My Hair Grows Like a Tree is an experience for young girls to explore the beauty of nature in them. With 60+ pages of activities for readers to sketch, colour, create and explore the outdoors, the book also includes discussion questions for parents and teachers to do with readers. 

My Hair Grows Like a Tree has sold over 1000 copies and is presently published by Books of Africa and distributed in home schools and libraries across continents. 

My Hair Grows Like a Tree is available in the following locations:


All RIK Stores

The M Store
Piarco Int'l Airport


The House of Chocolate
Young Street, St. George's

Sunshine Stores

Maurice Bishop Int'l  Airport

Ganzee Shop

Atlantic News

Philadelphia, PA

Nicholas Brooklyn
Brooklyn, New York


Calabash Culture

Black History Studies

Between The Lines
Village Market

Turn The Page
091 Second Floor South Wing Wandegeya Market
+256 Kampala, Uganda
+256 776 010990


'One of the things we enjoyed most about the book was that it uses analogies to really get the kids thinking about their hair and their skin and how they can be related to the shapes, colors, textures of things present in nature. Tamika Phillip and digital artist Janessa McKell have done an excellent job creating a study guide and conversation starter for families.
...Families of all backgrounds can discuss the differences in their hair and the difference in the hair of others. For families with hair that grows straight, it is like a letter from a girl with different hair than they have that says “Your hair grows like this, but MY hair grows like this.” I would recommend this book for teachers who wish to discuss understanding of other cultures and ethnic traits in people of different backgrounds. -, USA

''It is like the Aten text of the 18th Dynasty in Kemet. It uses hair as a focus but explores many different aspects of nature, earth, trees and shapes. This book could be taught using math, science, arts and crafts, and all the other subjects in a student's schooldays.''
- Educator, New York

''I love the book and how it connects with nature.'' - Reader, Texas


“Tami, I dont understand your hair”. This question is the start of a seemingly short but deep journey into the world of a womans hair, what it means, or whether it should mean anything and its connection to the earth.

A book written for young girls and women, it tries to show the connection between the earth, the trees, the mountains, the sun, the rain; and our bodies and hair.

Tamika's short book is written in very easy to read verse. Its an informative tract as well as a guide for the reader to think more about hair. The questions themselves are written as poetry. It is the kind of poetry that is tranquil and non-distracting for a young reader.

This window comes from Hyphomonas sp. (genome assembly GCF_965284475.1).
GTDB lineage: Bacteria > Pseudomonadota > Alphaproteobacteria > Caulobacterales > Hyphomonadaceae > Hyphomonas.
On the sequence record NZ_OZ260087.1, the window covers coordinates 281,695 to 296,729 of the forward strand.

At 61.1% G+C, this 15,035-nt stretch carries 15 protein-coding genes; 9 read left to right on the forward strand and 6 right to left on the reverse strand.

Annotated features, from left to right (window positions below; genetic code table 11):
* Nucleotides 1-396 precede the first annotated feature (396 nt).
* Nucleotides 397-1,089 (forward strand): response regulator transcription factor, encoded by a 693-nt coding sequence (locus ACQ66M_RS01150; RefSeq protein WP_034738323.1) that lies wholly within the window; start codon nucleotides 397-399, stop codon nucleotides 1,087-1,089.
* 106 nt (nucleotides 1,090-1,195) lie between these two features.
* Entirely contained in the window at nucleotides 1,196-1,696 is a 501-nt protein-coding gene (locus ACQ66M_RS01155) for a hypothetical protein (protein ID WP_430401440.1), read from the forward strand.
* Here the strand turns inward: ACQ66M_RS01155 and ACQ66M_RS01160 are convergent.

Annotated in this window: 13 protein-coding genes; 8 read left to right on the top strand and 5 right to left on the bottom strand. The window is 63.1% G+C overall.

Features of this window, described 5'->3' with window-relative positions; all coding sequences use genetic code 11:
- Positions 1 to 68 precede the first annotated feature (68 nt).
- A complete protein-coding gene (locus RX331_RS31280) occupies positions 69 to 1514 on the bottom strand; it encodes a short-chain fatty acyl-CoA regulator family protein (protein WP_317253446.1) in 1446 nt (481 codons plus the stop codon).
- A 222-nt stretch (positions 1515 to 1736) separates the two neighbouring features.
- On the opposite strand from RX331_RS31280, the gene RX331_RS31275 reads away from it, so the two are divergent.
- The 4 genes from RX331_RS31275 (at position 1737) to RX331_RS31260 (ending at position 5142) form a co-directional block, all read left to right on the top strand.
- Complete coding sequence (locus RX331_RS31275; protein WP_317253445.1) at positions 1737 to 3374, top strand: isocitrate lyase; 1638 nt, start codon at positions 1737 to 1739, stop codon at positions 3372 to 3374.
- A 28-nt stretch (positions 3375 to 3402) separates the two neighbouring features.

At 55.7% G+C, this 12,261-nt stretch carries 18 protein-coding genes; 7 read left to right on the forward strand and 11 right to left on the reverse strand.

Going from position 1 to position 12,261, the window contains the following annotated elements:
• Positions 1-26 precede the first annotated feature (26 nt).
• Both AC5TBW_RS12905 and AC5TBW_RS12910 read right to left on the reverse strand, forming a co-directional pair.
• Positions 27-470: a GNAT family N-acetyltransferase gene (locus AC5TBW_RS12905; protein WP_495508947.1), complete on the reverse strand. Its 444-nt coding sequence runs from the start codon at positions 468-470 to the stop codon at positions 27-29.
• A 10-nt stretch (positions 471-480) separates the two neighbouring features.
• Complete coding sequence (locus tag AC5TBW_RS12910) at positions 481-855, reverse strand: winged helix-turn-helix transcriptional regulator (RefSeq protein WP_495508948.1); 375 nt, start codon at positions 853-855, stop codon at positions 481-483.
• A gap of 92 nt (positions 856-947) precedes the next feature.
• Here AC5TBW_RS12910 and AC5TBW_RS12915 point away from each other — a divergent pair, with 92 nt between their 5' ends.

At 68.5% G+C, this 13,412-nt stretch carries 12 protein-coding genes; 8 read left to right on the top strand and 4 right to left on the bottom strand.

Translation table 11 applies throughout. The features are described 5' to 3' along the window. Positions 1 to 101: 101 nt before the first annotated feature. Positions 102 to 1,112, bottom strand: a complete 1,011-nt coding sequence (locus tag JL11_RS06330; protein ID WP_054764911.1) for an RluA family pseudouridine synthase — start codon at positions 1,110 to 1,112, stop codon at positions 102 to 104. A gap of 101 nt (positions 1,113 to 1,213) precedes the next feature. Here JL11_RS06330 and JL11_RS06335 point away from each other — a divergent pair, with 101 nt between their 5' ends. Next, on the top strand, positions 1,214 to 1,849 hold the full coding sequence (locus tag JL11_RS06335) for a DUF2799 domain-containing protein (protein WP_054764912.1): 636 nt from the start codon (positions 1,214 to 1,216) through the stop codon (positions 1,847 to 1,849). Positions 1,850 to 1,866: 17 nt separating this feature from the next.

Quite intriguing is its style. The cover of the book is at the back and to read you have to start from the back going to the front. Right to left, like Arabic. In a way it teaches us that a “hairstory” has history; that we must not look on things as they are but attempt to see where they start. So going backwards was sort of like going back in time.

It is well illustrated. Given that each page is a topic of sorts about hair, it is accompanied by an illustration. It is a given that any book for a young reader helps to have images to engage the visual understanding. While the illustrations go on to highlight historical names whose hair is drawn on as lessons; for example, Hatshepsut of Egypt; a lot of them are actually hairstyles. From Tamikas point of view, each hairstyle is a certain way to illustrate a connection; whether to the earth or the sun or the wind.

For all women who love their “enviri-nacho” and who would love their daughters and sisters and friends to understand that it is more than the looks, “My Hair Grows like a Tree” is a good book to read!

Tamika Phillip is a Trinidadian who has worked and lived in the United States, Jamaica, Italy, Ethiopia, London, Egypt and is presently living in Turkey. It wouldn't be illogical to thus adduce that her book draws on all the women she has met and the meanings of their hair! –
Turn The Page, Uganda


Excerpt from Trinidad Guardian

The body positive perspective of Phillips book is very admirable as she deals with both the many different types of hair and ancestral heritage many women with naturally curly hair come from. 

One picture shows a girl whose hair is depicted as Africa and inside of the continent there are pictures of different women, both sculptures of women and women from different tribes.

Phillip asks the readers what they have in common with the women in the picture in an attempt to get girls to appreciate their cultural and historical ancestry. “Like trees, our hair grows from our roots.” – Trinidad Guardian



Contact: Tamika Phillip                                Email:
Tel:      +1 473 415 1767

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